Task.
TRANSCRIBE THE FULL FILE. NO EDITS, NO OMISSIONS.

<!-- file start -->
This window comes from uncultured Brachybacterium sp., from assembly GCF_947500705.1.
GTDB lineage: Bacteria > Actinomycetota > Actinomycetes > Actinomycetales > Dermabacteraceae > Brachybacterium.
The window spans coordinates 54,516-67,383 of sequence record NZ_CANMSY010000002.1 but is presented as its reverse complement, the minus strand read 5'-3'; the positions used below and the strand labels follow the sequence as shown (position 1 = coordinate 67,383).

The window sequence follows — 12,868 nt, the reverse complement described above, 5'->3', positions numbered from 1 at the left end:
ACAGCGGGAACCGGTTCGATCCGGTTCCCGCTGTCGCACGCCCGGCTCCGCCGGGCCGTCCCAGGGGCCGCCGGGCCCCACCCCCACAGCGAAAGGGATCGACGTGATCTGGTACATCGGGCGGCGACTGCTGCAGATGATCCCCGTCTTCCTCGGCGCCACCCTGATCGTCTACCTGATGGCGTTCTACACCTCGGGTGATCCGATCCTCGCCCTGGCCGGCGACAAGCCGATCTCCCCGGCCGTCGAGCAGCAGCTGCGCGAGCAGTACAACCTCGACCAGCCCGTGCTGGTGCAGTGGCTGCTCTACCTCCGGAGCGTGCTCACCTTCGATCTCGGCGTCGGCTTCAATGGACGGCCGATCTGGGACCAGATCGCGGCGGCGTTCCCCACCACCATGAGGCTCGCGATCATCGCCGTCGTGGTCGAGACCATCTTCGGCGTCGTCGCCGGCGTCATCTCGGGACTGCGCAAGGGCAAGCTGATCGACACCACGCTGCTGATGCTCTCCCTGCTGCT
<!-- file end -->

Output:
This window comes from uncultured Brachybacterium sp., from assembly GCF_947500705.1.
GTDB lineage: Bacteria > Actinomycetota > Actinomycetes > Actinomycetales > Dermabacteraceae > Brachybacterium.
The window spans coordinates 54,516-67,383 of sequence record NZ_CANMSY010000002.1 but is presented as its reverse complement, the minus strand read 5'-3'; the positions used below and the strand labels follow the sequence as shown (position 1 = coordinate 67,383).

The window sequence follows — 12,868 nt, the reverse complement described above, 5'->3', positions numbered from 1 at the left end:
ACAGCGGGAACCGGTTCGATCCGGTTCCCGCTGTCGCACGCCCGGCTCCGCCGGGCCGTCCCAGGGGCCGCCGGGCCCCACCCCCACAGCGAAAGGGATCGACGTGATCTGGTACATCGGGCGGCGACTGCTGCAGATGATCCCCGTCTTCCTCGGCGCCACCCTGATCGTCTACCTGATGGCGTTCTACACCTCGGGTGATCCGATCCTCGCCCTGGCCGGCGACAAGCCGATCTCCCCGGCCGTCGAGCAGCAGCTGCGCGAGCAGTACAACCTCGACCAGCCCGTGCTGGTGCAGTGGCTGCTCTACCTCCGGAGCGTGCTCACCTTCGATCTCGGCGTCGGCTTCAATGGACGGCCGATCTGGGACCAGATCGCGGCGGCGTTCCCCACCACCATGAGGCTCGCGATCATCGCCGTCGTGGTCGAGACCATCTTCGGCGTCGTCGCCGGCGTCATCTCGGGACTGCGCAAGGGCAAGCTGATCGACACCACGCTGCTGATGCTCTCCCTGCTGCT